I can say this because I work for a city IT department and we use wireless. The technology is expensive, you can't just use some basic radio that you buy at office Depot. The antennas have to be mounted up high in difficult places which requires professionals in that arena. Then you have to get to them when they have problems! Once you consider the maintenance and support to keep it up this become very expensive.

The Install is very complex because the spectrum is unlicensed. Any Joe can put an antenna up right next to yours, interfere with your signal, and there is not a damn thing you can do about it.

Wireless is a radio signal and unless you have someone on your staff who understands noise, refraction, interference, and a host of other radio engineering know how, you are out of luck. So be prepared to increase you employee cost or hire a contractor because you are going to need a radio engineer before you are done.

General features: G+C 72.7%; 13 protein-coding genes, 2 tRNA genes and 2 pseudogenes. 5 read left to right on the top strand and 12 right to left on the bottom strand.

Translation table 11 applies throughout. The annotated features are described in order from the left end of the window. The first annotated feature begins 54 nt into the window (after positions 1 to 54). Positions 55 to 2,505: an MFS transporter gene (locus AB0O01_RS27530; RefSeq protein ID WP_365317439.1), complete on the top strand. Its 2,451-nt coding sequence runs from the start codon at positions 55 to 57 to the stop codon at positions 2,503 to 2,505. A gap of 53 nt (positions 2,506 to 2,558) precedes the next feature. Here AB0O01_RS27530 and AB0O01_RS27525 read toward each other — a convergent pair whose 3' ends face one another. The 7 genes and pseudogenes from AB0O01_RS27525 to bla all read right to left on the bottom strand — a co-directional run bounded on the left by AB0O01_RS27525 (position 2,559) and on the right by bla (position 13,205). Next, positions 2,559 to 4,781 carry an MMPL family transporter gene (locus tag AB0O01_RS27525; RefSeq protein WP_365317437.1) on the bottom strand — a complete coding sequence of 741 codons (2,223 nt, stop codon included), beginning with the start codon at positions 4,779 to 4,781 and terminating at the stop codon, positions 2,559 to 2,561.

Lastly it's a fad technology,. I bet in the next ten years after investing millions (because that is what it is going to cost your tax payers) something else is going to come along and or the big players will take over. It's already happening with mobile broadband. Why invest in a limited homemade wireless network when you can use a mobile broadband card anywhere in the country. As far as the meters go I'm sure they will be coming out with ones that work with the broadband market, if they haven't done so already.

I'm sure some of these city's have it working but I'd be interested in see just how much their taxes go up to support this.
Posted by Arrgster (92 comments )
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This is one of those rare times...
... where a story's comment is more informative and interesting than the story itself. Great comment, arrgster
Posted by shoffmueller (236 comments )
Link Flag
It is a good idea, just not mature enough.
A wireless network infrastructure is a good idea. But the comparatively short range of WiFi does not lend itself to this type of wide spread application. What needs to happen is a new longer range, open, unlicensed usage wireless device and protocol standard be established for the 700MHz band that FCC is going to sell to the highest bidder. Write your congressman, and the FCC. Do not let them sell this band to some big telco, or anyone, it belongs to all of us, it needs to be free to all to use.